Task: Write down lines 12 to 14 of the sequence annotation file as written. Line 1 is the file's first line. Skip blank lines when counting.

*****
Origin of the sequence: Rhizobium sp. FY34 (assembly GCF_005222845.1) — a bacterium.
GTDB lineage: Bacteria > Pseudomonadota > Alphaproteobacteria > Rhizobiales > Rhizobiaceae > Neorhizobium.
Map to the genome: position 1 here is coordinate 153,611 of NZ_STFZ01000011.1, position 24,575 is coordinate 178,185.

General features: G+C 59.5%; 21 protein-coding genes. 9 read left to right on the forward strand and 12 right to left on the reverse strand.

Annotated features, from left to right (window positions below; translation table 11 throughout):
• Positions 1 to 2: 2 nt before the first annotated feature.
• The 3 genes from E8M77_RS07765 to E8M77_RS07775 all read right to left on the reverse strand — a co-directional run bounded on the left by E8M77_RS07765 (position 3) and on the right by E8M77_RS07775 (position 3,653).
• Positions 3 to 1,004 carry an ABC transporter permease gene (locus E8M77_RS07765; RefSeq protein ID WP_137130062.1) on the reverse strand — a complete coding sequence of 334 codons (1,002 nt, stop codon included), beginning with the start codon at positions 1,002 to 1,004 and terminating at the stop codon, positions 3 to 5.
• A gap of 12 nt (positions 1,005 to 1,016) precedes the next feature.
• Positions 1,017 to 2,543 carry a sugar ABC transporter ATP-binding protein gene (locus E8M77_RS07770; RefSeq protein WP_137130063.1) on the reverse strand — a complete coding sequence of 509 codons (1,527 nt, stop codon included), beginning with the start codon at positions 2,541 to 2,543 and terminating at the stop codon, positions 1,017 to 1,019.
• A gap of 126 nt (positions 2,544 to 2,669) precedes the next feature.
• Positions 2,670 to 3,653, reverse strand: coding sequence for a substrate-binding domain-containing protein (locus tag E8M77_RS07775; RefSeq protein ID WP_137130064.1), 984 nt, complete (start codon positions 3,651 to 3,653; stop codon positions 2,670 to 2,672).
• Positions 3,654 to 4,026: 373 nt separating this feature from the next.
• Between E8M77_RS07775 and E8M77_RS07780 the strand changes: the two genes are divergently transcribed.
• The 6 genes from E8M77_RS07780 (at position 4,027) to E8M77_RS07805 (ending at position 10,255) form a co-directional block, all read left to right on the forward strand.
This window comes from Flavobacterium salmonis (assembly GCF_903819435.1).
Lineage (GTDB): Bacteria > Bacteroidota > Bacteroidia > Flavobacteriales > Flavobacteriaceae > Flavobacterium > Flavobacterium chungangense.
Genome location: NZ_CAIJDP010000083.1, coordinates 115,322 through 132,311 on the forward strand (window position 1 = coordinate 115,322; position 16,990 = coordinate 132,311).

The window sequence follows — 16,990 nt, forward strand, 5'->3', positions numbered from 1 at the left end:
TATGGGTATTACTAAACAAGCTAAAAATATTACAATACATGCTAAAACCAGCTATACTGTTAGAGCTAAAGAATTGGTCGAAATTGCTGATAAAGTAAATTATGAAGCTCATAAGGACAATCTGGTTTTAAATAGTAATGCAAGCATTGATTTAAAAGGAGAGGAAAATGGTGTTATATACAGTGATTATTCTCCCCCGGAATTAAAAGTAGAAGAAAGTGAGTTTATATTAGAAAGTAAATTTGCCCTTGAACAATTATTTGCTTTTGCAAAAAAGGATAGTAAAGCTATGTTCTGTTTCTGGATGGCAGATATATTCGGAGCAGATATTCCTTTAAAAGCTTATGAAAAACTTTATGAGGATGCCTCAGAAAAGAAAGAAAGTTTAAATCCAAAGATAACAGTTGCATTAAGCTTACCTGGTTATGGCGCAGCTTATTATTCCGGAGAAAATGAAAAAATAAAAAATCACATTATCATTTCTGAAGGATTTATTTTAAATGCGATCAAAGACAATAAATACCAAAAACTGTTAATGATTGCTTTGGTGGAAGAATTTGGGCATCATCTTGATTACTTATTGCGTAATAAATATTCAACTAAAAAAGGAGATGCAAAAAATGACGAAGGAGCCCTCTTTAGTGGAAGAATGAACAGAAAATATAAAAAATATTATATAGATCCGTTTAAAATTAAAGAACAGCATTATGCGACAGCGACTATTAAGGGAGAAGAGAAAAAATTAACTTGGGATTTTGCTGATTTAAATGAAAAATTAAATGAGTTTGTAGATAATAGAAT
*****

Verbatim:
• Positions 2,670 to 3,653, reverse strand: coding sequence for a substrate-binding domain-containing protein (locus tag E8M77_RS07775; RefSeq protein ID WP_137130064.1), 984 nt, complete (start codon positions 3,651 to 3,653; stop codon positions 2,670 to 2,672).
• Positions 3,654 to 4,026: 373 nt separating this feature from the next.
• Between E8M77_RS07775 and E8M77_RS07780 the strand changes: the two genes are divergently transcribed.